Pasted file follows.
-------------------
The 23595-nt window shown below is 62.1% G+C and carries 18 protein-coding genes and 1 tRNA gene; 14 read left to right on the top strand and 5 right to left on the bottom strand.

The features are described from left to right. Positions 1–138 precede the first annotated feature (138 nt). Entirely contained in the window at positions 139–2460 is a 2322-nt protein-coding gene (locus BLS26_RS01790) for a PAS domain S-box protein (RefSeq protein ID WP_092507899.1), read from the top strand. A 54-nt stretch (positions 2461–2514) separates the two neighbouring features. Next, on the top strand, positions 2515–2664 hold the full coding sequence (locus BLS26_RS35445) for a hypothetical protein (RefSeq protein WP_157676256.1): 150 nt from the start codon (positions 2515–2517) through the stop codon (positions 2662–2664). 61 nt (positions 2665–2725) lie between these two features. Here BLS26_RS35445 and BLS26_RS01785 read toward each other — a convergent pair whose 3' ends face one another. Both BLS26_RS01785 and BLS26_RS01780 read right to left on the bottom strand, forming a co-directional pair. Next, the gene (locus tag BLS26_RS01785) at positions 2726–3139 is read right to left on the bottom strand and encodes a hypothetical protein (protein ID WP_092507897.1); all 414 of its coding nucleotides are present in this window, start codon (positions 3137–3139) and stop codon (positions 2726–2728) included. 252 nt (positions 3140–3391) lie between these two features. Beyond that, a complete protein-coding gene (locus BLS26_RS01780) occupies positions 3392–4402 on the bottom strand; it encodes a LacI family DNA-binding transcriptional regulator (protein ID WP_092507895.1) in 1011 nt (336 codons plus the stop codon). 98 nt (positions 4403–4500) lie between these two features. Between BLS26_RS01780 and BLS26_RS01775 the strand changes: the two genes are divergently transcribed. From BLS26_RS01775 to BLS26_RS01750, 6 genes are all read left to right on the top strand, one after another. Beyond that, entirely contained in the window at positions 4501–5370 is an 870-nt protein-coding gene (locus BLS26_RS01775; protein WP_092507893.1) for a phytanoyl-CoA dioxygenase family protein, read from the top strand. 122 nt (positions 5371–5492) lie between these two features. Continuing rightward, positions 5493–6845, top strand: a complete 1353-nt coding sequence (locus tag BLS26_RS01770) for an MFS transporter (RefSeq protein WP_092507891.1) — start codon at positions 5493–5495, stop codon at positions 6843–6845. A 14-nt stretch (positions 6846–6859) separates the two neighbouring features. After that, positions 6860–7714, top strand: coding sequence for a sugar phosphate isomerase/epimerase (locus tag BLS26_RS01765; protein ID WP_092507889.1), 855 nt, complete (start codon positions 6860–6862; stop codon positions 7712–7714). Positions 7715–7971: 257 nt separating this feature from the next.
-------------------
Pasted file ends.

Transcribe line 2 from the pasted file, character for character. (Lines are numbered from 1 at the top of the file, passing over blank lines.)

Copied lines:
The features are described from left to right. Positions 1–138 precede the first annotated feature (138 nt). Entirely contained in the window at positions 139–2460 is a 2322-nt protein-coding gene (locus BLS26_RS01790) for a PAS domain S-box protein (RefSeq protein ID WP_092507899.1), read from the top strand. A 54-nt stretch (positions 2461–2514) separates the two neighbouring features. Next, on the top strand, positions 2515–2664 hold the full coding sequence (locus BLS26_RS35445) for a hypothetical protein (RefSeq protein WP_157676256.1): 150 nt from the start codon (positions 2515–2517) through the stop codon (positions 2662–2664). 61 nt (positions 2665–2725) lie between these two features. Here BLS26_RS35445 and BLS26_RS01785 read toward each other — a convergent pair whose 3' ends face one another. Both BLS26_RS01785 and BLS26_RS01780 read right to left on the bottom strand, forming a co-directional pair. Next, the gene (locus tag BLS26_RS01785) at positions 2726–3139 is read right to left on the bottom strand and encodes a hypothetical protein (protein ID WP_092507897.1); all 414 of its coding nucleotides are present in this window, start codon (positions 3137–3139) and stop codon (positions 2726–2728) included. 252 nt (positions 3140–3391) lie between these two features. Beyond that, a complete protein-coding gene (locus BLS26_RS01780) occupies positions 3392–4402 on the bottom strand; it encodes a LacI family DNA-binding transcriptional regulator (protein ID WP_092507895.1) in 1011 nt (336 codons plus the stop codon). 98 nt (positions 4403–4500) lie between these two features. Between BLS26_RS01780 and BLS26_RS01775 the strand changes: the two genes are divergently transcribed. From BLS26_RS01775 to BLS26_RS01750, 6 genes are all read left to right on the top strand, one after another. Beyond that, entirely contained in the window at positions 4501–5370 is an 870-nt protein-coding gene (locus BLS26_RS01775; protein WP_092507893.1) for a phytanoyl-CoA dioxygenase family protein, read from the top strand. 122 nt (positions 5371–5492) lie between these two features. Continuing rightward, positions 5493–6845, top strand: a complete 1353-nt coding sequence (locus tag BLS26_RS01770) for an MFS transporter (RefSeq protein WP_092507891.1) — start codon at positions 5493–5495, stop codon at positions 6843–6845. A 14-nt stretch (positions 6846–6859) separates the two neighbouring features. After that, positions 6860–7714, top strand: coding sequence for a sugar phosphate isomerase/epimerase (locus tag BLS26_RS01765; protein ID WP_092507889.1), 855 nt, complete (start codon positions 6860–6862; stop codon positions 7712–7714). Positions 7715–7971: 257 nt separating this feature from the next.